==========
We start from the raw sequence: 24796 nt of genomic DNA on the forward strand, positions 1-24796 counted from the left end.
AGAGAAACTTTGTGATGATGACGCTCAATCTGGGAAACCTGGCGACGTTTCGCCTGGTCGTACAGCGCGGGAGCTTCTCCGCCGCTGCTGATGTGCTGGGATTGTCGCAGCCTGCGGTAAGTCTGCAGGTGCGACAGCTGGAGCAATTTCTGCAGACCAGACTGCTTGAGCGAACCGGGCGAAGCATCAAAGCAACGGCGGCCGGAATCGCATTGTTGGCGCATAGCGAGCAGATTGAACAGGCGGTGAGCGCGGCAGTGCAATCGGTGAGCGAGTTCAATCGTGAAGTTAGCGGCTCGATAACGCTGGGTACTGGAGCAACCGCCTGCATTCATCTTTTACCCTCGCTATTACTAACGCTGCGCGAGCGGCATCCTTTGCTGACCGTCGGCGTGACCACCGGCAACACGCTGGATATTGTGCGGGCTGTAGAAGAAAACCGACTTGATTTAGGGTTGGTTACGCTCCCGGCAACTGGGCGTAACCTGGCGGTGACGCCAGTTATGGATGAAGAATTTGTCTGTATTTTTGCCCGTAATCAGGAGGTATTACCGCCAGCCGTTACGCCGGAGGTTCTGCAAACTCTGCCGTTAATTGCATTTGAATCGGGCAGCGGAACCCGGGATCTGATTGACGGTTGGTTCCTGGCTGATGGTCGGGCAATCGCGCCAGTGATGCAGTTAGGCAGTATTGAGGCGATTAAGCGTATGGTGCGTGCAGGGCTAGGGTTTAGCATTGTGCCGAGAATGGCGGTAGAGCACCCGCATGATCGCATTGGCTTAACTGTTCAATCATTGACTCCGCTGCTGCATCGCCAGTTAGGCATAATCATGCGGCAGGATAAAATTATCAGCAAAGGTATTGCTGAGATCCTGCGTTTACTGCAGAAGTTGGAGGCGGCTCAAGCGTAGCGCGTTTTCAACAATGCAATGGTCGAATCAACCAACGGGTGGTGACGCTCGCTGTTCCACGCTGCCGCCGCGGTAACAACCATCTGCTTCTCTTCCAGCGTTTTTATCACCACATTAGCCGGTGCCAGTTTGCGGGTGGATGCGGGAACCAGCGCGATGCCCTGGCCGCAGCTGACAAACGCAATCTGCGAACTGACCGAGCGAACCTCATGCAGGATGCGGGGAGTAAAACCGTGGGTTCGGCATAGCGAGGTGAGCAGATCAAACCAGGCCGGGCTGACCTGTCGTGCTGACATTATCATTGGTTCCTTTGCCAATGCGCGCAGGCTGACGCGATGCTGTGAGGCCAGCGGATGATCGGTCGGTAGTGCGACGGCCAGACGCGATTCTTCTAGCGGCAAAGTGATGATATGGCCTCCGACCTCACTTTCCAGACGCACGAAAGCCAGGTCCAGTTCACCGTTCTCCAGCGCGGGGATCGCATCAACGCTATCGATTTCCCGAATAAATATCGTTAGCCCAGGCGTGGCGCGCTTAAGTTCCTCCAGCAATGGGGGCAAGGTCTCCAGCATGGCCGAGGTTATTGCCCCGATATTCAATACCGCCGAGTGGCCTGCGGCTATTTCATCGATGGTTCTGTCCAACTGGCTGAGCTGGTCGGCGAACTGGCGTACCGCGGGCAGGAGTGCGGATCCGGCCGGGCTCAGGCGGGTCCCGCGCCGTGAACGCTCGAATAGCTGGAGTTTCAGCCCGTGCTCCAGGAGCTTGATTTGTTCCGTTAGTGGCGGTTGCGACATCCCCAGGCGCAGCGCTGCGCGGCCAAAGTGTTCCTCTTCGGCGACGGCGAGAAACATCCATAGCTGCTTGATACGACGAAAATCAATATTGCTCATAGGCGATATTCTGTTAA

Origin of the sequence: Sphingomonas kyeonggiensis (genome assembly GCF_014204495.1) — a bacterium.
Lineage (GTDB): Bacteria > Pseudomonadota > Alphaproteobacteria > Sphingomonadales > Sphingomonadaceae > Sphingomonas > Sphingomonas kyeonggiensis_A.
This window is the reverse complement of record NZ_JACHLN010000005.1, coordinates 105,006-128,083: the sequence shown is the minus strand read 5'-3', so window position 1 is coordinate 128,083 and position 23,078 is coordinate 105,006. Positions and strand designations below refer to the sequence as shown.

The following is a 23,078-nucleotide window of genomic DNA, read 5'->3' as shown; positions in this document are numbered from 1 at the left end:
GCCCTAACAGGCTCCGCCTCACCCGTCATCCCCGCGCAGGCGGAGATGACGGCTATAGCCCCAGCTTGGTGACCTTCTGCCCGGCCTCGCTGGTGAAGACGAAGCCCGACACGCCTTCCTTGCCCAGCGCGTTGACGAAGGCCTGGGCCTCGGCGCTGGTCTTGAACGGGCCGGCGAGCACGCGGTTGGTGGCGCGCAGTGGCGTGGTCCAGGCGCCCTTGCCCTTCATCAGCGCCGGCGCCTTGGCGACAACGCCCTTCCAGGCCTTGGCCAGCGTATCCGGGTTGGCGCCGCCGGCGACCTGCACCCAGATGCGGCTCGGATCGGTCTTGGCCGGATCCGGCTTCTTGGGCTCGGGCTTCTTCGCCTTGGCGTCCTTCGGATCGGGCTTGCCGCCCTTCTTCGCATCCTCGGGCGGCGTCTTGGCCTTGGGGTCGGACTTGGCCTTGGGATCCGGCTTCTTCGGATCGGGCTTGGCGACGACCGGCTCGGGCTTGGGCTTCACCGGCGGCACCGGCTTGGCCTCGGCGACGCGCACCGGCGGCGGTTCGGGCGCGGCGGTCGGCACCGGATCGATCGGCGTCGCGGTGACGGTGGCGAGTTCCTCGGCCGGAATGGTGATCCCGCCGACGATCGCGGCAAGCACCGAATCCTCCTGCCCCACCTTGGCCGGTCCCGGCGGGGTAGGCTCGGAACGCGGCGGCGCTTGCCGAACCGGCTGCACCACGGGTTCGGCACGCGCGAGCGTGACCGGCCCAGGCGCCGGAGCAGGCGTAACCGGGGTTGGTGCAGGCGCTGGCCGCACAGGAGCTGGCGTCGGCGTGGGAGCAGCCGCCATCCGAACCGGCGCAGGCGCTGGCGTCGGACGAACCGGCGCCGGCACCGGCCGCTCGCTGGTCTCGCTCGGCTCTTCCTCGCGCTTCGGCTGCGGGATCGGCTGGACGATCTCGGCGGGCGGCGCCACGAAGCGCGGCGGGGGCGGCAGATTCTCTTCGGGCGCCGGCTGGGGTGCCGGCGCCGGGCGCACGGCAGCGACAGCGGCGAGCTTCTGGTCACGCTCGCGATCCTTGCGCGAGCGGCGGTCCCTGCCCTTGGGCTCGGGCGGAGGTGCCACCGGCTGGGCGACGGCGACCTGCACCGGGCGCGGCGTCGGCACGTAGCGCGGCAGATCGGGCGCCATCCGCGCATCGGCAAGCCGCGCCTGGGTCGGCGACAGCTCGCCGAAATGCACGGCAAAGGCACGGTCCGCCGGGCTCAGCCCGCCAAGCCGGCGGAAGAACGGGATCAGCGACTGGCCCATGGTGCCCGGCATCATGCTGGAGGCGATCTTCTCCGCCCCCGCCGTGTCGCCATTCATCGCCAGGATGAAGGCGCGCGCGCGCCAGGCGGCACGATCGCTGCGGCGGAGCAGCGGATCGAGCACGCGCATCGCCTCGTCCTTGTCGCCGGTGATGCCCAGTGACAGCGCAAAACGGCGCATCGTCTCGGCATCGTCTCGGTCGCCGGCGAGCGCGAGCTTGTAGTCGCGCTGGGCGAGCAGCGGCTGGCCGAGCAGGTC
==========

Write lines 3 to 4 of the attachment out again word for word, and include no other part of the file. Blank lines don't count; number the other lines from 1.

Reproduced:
Origin of the sequence: Sphingomonas kyeonggiensis (genome assembly GCF_014204495.1) — a bacterium.
Lineage (GTDB): Bacteria > Pseudomonadota > Alphaproteobacteria > Sphingomonadales > Sphingomonadaceae > Sphingomonas > Sphingomonas kyeonggiensis_A.